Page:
Now that you have made the decision to hire a caretaker and have chosen the candidate who will be living with your family on a full-time basis, it’s time to prepare for their arrival.
For most parents new to the nanny scene, these are usually the first feelings that come to mind. Allowing someone to be a part of your family and watch after your children as their own is no small matter, but there is no better way to facilitate the transition than by getting your house, and your little ones, ready in advance.
Everything else aside, ensuring your child is comfortable and content with the fact that they are going to have a new nanny (whether it be for the first time or replacement) should be your number one priority. With that, it’s recommended that you have a sit-down talk with them to prepare them; instead of merely telling them what they should expect, be sure to ask how they feel.
Allow them to ask any questions about the new nanny and the role he or she is going to play in your family.
Of course, the flow of the conversation should be appropriately tailored to your son or daughter’s age group, but letting them speak is important nonetheless. Keep in mind that they may be confused about why the nanny is necessary, so highlight the new caretaker’s positive attributes (like the fact that s/he is very fun, s/he is excited to meet you, or s/he loves playing games).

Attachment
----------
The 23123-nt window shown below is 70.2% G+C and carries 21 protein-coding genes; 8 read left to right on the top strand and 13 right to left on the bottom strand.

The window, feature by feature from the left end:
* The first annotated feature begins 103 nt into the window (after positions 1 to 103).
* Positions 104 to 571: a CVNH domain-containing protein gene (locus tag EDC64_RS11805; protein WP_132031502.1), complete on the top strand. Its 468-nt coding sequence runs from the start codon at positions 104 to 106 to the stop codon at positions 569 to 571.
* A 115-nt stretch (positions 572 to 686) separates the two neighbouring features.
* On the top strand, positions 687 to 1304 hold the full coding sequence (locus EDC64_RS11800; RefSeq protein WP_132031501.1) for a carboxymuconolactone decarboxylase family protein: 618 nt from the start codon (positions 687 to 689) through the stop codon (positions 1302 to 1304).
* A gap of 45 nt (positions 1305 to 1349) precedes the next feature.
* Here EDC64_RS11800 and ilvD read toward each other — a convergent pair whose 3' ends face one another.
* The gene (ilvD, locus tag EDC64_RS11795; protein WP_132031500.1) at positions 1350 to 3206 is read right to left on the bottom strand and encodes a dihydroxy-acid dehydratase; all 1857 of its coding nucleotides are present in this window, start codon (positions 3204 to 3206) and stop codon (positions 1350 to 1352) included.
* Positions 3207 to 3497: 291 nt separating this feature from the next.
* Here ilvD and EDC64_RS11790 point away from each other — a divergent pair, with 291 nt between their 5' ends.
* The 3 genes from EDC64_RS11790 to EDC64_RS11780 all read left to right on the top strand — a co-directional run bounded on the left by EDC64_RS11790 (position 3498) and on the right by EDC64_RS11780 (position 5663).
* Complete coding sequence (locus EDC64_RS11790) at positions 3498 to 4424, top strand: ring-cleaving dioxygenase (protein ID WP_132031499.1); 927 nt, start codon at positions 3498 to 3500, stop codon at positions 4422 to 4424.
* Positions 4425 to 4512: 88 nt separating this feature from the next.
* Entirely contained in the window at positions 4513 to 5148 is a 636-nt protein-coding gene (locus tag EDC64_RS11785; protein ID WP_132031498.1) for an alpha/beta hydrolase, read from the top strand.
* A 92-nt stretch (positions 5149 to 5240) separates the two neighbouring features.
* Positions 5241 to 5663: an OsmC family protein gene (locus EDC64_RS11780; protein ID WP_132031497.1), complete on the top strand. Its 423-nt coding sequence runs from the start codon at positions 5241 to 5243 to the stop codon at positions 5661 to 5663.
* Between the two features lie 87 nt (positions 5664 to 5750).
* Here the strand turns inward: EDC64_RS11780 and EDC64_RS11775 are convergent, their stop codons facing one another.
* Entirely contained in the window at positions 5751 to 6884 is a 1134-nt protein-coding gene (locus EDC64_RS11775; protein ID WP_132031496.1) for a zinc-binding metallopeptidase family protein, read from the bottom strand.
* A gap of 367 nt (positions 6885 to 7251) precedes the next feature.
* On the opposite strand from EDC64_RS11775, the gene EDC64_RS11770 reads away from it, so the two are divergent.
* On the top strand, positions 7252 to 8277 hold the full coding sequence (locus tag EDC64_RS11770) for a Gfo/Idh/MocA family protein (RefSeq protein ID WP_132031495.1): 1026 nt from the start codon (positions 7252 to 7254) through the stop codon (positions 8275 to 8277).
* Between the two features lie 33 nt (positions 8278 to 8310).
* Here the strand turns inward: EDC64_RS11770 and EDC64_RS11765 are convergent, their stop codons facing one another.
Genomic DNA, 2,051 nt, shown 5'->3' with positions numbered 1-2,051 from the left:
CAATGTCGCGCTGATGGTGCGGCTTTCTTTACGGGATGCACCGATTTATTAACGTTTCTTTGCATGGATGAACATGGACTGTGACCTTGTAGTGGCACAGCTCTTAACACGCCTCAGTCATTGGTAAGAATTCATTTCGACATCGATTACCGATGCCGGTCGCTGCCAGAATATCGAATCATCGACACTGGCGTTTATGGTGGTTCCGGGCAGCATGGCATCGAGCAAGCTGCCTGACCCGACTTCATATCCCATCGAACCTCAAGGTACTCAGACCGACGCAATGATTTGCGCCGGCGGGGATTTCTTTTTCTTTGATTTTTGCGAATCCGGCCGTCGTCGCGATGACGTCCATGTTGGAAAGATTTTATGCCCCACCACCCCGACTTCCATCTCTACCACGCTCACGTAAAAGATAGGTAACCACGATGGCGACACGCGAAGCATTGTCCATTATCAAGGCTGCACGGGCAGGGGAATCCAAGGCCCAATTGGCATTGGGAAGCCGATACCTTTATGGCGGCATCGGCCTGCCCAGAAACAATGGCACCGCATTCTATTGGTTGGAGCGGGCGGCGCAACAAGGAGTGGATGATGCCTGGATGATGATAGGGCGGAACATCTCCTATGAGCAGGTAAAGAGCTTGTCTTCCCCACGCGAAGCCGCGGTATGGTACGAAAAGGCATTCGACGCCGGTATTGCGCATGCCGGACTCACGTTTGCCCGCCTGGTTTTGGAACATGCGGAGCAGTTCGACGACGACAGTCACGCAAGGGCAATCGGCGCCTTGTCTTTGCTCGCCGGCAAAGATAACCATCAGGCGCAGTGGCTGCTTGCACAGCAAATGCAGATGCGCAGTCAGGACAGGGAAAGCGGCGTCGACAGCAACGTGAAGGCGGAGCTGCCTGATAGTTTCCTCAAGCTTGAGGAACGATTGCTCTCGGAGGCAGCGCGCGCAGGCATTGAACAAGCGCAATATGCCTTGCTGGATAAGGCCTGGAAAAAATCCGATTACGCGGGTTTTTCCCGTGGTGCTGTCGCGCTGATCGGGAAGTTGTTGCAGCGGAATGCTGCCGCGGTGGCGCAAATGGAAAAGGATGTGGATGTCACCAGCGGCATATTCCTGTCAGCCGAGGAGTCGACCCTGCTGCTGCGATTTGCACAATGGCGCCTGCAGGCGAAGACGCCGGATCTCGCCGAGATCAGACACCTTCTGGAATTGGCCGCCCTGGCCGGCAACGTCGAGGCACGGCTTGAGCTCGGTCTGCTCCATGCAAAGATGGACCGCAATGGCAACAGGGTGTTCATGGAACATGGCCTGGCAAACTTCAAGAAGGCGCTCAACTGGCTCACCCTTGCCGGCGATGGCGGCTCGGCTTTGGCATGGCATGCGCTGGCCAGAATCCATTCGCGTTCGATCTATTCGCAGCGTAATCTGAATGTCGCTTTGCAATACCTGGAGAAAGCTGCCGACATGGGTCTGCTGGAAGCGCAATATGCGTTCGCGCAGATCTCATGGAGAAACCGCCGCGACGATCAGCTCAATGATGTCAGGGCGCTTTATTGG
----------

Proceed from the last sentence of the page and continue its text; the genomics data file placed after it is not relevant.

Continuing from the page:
As a means of avoiding potential emotional issues, the transition to a live-in nanny should be slow and easy-going. The same goes for communicating all pertinent information to the caretaker. They should be well aware of your child’s daily routine and any medications he or she may be prescribed upon their arrival.
Stress the importance of maintaining this routine, and work with them to make any needed adjustments; accommodating a new family member can be challenging, but it’s by no means impossible.
It may take some time for everyone to adjust, but after a few days, the presence of the nanny will be your family’s new normal! Be sure to provide the caretaker with copies of all relevant phone numbers and contact information.
This can include those for the school, the family doctor, and close friends and relatives. The nanny will also need a set of house keys and access cards for any community centers your family attends.
The most simple way to ensure you properly prepare your home, your family, and your nanny for the transition is to ask yourself: If I were coming to nanny in this home, what would I need to know in order to successfully do this job? If you have given your nanny all the information surrounding this question, then you’ll be adequately prepared for your new hire!
Please feel free to contact Diamond if you have any questions.
April 24, 2015
As Canada’s leading nanny, eldercare, and household staffing agency for over 35 years, we give you the confidence to select only the best so you can find the right fit for your family — the first time.